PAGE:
Mayfair, one of the most prestigious areas in London, is recognised for its sophisticated lounges, elegant wine bars and high-end clubs. It is the hub for Instagram stunting with the staple ‘candid not candid’ photos and Snapchat abuse. And yet, for girls at least it’s not quite as picturesque as social media might lead you to believe (I know, shocking right?). The truth is that getting into a Mayfair club is a hectic process for us girls – let’s just go through it step by step.
1. The Outfit/ Prep
To say all women have the same style couldn’t be further from the truth. Some girls rock tom boy chic and others love to be at full glam all the time. However, while girls with either style love (or hate) clubbing, only the latter would be accepted into a Mayfair club… so even if you don’t want to, you will succumb to the pressure and squeeze your feet into 6-inch stilettos you will try to cope with for the rest of the long night.
2. The Promoter
Bear in mind men don’t exactly have the same ‘privilege’ as women in that they have to pay full price for entry to a Mayfair club, while women have some leverage. Just the thought of paying £1k minimum for a table and some drinks is enough to give any non-millionaire anxiety, which is why you typically contact a promoter to help you out. The text could go something like this: “Hi, I am interested in coming to this club tonight with two other girls”. The reply? “That’s great! but can I see a picture of the two girls you’re going to be bringing first?”Let me break if down for you – if HE approves of the way you look he can guarantee you free entry, a free table and free drinks for the night. But this is by no means guaranteed by virtue of your not being a dude – it is equally dependent on how well you fit very particular standards of feminine beauty.
3. The Entry
It’s a cold winter night, you’re standing there freezing whilst waiting to be let into this lit-up underground studio-apartment-sized club. You look around and you’re getting the occasional judgmental stares by women who have gone above and beyond and men who are chilling in their sneakers and hoodies. Finally, you get to the bouncer and they ask for your name. Once that’s found there is a pause as you’re eyed up and down from head to toe, waiting for the green-light. It could end in one of three ways: 1. you could be let in for free because you match their criteria; 2. they could ask for £20 entrance fee because you didn’t QUITE make the cut or 3. you could be turned away because you’re apparently not attractive enough, despite your efforts.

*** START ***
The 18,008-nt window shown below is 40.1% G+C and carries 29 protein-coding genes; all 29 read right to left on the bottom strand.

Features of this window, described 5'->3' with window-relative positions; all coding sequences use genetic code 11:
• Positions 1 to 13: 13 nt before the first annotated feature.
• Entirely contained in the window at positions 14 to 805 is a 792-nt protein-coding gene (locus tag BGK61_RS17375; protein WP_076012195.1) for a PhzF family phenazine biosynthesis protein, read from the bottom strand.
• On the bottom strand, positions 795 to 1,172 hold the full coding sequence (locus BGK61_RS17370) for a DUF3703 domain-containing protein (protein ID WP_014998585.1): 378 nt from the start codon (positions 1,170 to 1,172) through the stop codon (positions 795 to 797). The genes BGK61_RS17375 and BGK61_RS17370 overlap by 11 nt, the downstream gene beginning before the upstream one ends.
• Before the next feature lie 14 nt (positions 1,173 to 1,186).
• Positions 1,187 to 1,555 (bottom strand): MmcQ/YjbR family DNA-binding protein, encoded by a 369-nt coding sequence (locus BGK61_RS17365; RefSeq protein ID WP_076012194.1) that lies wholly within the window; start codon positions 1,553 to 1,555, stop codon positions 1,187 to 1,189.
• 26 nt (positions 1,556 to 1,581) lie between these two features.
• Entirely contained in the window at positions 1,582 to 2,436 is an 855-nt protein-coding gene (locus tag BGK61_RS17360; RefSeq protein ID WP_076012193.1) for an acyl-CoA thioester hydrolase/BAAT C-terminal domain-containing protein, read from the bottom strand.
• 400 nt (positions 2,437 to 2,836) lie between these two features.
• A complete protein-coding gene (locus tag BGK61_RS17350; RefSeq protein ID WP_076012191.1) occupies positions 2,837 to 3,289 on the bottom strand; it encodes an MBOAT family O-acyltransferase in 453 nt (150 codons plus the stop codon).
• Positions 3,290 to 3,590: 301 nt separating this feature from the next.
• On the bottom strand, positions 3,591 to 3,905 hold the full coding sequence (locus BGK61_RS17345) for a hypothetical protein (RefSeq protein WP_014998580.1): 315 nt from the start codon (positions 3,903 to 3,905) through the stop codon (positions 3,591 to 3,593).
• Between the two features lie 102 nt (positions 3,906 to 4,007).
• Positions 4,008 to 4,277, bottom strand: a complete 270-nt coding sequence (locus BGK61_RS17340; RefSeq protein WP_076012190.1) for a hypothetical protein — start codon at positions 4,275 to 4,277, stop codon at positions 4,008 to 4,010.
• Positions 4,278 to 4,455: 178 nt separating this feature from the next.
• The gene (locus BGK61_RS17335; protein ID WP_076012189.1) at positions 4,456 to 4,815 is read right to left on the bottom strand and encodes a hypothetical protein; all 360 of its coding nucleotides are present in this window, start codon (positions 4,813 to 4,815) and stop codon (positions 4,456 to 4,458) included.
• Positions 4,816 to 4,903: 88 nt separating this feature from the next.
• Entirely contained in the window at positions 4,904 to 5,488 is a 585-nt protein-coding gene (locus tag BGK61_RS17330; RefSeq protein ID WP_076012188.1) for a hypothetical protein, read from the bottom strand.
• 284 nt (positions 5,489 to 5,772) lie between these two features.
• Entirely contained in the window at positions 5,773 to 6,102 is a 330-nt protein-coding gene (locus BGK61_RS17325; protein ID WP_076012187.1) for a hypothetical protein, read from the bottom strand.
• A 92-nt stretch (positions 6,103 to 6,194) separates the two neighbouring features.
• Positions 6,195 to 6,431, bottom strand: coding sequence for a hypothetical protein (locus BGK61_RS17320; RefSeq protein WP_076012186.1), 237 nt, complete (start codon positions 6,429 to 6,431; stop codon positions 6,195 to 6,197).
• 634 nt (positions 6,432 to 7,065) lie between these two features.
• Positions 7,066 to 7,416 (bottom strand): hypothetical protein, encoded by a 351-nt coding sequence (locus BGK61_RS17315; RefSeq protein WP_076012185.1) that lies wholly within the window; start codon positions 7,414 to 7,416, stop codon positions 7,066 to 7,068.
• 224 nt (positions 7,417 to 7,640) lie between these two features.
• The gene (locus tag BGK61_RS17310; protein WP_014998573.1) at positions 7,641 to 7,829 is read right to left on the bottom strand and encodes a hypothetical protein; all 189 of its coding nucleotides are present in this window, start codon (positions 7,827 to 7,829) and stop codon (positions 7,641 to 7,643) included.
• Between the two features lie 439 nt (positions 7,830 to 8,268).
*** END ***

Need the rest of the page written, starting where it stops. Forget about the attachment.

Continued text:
4. Self-doubt or self-confidence?
Step number 3 typically shapes the mood for the night. You could be thinking to yourself “oh yeah, I’m hot enough to be let in for free” or ” was it my makeup or my outfit that wasn’t quite up to par”, or ” am I not pretty enough to be let in?”. It’s shameful that in the year of our lord 2017 young women are still spending their nights being stared down by every other person at obscenely expensive aspirational venues by men that want to use you to bring in other customers.
It’s true, no one is forcing us to go to Mayfair clubs (believe me, there are a whole host of reasons not to go independent of this) – but that’s not the point. The point is that this system exists, a system where if a promoter brings a number of ‘attractive’ looking girls for the night they paid more and if the club is filled with more ‘attractive’ women than men, that is what will attract high-end customers. We’re part of someone’s commission or the club’s profit margins.
How we are dressed, how we style ourselves, the way we look – none of this should matter. But the only way we can hammer this point home to an industry profiting off of the pressures of societal beauty standards on women is to stop going there. If Mayfair clubs realise that treating women like bait is actually not great for business, maybe they’ll be forced to change the way they do things. And if not, fuck them anyway. You deserve more on a night out than overpriced vodka, entitled men and the same set of Kanye tracks played over and over, night after misogynistic night.
Words by Natalia Faisal